2021 Indianapolis 500 Recap, How the Race was Won

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If you were fortunate enough to watch the Indy 500, you witnessed one of the best races ever. Every “500” has 33 unique stories but only one winner – and in this case it turned out to be a (now) four-time winner in Helio Castroneves.

Are you interested in driving an Indy car? Take a look at our race car rental program - we have Indy lights cars that you can rent and drive! - Editor

Kicked to the curb after more than 20 years at Team Penske with 50 poles and 30 wins on his Indy car resumé, Helio was adamant that his driving days in the open wheelers were not over. After winning his first professional racing championship last year for Team Penske in the WeatherTech SportsCar Championship, he found a new home for a partial season of six races in the NTT IndyCar Series with Meyer Shank Racing for 2021 starting with The Greatest Spectacle in Racing. Team owners Mike Shank and his wife Mary Beth came from humble beginnings to reach the pinnacle of all Victory Lanes in the world and celebrate their first-ever NTT IndyCar Series victory with co-owner Jim Meyer (former CEO of SiriusXM).

With that expansion this year to include a second car at select races, the hunt for a driver was on. Do you go with youth and exuberance or with a veteran and the experience that they bring? After watching the consummate professionalism of the way Castroneves sized up his competition and earned his victory, that decision proved they made the right choice. Castroneves poked and prodded for different ways to pass or even pull ahead just a wee bit at the yard of bricks and it was obvious that he had a clear cut method to extract all the information he needed to make his move at the right time and in the right place. He credited his years of experience with having finished second as not only motivation, but also because he learned what he needed to do to win. His outside pass on lap 198 into Turn 1 over Alex Palou proved to be the key move. Experience, race craft, and understanding how to use the tools in the car to make it better all played a part in his victory. The other part had to do with his MSR crew giving him a good car to begin with and executing their plan throughout the race to save fuel, get track position and have fabulous pit stops.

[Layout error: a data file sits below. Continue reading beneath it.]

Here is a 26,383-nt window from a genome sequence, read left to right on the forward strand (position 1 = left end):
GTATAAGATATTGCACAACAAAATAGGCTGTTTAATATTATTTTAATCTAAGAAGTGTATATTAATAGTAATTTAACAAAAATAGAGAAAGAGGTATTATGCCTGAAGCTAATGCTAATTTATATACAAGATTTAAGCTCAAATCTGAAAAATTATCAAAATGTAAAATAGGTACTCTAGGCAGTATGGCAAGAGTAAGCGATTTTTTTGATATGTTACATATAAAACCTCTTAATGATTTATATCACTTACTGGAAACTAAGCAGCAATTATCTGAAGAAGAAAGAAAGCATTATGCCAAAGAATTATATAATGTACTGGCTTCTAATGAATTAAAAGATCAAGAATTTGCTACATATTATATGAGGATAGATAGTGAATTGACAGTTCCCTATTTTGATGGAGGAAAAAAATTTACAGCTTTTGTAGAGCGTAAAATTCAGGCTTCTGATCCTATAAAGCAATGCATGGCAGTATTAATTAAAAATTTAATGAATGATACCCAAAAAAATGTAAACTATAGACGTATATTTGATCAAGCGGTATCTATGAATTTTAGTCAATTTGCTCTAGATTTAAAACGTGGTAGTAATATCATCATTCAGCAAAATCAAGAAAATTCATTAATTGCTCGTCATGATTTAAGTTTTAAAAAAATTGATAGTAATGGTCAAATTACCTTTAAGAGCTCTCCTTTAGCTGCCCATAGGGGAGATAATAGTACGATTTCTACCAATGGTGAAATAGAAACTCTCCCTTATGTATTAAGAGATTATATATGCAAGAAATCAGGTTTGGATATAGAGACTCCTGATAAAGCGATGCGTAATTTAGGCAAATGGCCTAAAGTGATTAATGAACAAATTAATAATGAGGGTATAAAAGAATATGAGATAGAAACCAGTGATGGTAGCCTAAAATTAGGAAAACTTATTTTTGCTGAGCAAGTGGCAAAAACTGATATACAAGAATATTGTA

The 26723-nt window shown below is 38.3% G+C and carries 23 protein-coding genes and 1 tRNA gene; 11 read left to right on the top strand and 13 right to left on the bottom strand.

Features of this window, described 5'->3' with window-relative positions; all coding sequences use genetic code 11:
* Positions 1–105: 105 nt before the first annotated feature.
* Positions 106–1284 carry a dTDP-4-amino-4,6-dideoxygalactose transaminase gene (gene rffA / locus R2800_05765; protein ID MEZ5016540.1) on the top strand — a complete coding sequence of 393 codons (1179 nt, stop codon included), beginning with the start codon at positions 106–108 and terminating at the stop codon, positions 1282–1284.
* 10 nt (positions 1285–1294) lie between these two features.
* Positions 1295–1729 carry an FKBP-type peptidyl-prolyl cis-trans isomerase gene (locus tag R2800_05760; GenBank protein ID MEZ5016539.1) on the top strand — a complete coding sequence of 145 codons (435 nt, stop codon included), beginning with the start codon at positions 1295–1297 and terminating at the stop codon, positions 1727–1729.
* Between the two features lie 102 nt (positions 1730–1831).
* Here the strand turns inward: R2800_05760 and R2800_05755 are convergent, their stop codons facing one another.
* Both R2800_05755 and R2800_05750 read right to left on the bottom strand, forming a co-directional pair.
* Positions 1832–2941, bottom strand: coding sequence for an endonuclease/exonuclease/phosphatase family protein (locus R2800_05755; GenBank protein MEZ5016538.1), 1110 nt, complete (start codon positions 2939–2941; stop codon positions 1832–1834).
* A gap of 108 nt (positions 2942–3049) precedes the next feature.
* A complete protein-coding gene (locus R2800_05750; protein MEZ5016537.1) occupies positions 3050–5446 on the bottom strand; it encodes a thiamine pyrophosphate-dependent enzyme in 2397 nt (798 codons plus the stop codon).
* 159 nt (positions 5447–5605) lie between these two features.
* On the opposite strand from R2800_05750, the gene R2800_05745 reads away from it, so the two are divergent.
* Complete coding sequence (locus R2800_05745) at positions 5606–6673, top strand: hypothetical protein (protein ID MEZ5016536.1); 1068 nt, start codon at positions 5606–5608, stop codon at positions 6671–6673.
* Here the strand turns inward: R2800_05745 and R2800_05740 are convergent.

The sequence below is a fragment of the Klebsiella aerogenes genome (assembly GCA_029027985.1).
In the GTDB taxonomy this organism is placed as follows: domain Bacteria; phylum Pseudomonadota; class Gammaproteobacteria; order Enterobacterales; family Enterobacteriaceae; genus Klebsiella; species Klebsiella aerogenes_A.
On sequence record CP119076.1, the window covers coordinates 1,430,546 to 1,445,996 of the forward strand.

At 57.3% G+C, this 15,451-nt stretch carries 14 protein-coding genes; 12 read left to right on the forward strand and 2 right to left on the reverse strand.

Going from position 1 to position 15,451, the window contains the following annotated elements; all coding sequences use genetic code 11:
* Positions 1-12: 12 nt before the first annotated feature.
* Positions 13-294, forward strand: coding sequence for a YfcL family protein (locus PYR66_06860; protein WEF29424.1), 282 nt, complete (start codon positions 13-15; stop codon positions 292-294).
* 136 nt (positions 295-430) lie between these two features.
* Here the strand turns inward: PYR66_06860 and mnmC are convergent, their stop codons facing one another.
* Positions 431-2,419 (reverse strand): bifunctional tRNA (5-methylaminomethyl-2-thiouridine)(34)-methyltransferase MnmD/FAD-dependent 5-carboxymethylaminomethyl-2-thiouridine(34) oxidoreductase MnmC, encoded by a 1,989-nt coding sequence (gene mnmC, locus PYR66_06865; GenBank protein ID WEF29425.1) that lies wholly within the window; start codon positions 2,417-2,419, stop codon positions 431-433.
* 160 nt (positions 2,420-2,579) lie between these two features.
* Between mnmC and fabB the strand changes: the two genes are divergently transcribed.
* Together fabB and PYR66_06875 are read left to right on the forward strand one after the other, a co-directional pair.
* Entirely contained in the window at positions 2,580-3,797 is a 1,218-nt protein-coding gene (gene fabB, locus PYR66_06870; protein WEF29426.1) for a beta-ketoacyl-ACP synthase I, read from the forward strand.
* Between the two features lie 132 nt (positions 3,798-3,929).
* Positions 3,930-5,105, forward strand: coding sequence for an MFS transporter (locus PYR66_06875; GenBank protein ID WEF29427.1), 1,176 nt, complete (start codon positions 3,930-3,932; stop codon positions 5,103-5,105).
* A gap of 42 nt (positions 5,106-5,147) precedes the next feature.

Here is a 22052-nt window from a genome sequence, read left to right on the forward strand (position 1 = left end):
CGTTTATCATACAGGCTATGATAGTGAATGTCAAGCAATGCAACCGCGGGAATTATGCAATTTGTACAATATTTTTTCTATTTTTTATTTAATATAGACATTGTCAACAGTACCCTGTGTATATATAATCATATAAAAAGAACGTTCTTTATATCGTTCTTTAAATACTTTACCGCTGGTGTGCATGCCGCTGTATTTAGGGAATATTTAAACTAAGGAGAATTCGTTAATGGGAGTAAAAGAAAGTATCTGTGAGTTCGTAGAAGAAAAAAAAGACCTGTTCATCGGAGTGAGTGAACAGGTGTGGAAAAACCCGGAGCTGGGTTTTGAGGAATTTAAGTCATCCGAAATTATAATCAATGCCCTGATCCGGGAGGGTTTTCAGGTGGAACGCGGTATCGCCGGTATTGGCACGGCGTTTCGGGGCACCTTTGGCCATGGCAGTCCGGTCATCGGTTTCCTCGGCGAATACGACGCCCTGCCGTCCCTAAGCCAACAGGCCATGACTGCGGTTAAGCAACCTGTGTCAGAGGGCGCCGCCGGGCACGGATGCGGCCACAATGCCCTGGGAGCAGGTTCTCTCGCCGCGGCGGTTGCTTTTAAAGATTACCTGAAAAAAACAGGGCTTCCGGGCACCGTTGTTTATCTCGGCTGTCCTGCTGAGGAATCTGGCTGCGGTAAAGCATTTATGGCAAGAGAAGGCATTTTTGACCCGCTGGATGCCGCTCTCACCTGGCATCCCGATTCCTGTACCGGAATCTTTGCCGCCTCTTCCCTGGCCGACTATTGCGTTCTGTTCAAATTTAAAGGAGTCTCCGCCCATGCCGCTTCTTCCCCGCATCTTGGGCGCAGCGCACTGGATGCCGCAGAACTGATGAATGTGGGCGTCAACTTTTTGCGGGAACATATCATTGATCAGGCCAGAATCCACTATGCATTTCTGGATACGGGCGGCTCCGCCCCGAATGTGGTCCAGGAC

It’s true that luck also plays a part in that the caution flag didn’t come out when Castroneves was running second with just three laps to go. Typically, there’s a caution with just 10 laps to go at Indy. The race this year was uncommonly clean with only Graham Rahal’s tire leaving his car exiting the pits and putting him into the SAFER Barrier and numerous spins on pit road as multiple drivers locked their brakes entering pit lane. That all added up to a speed record for the 500 in excess of 190 mph average.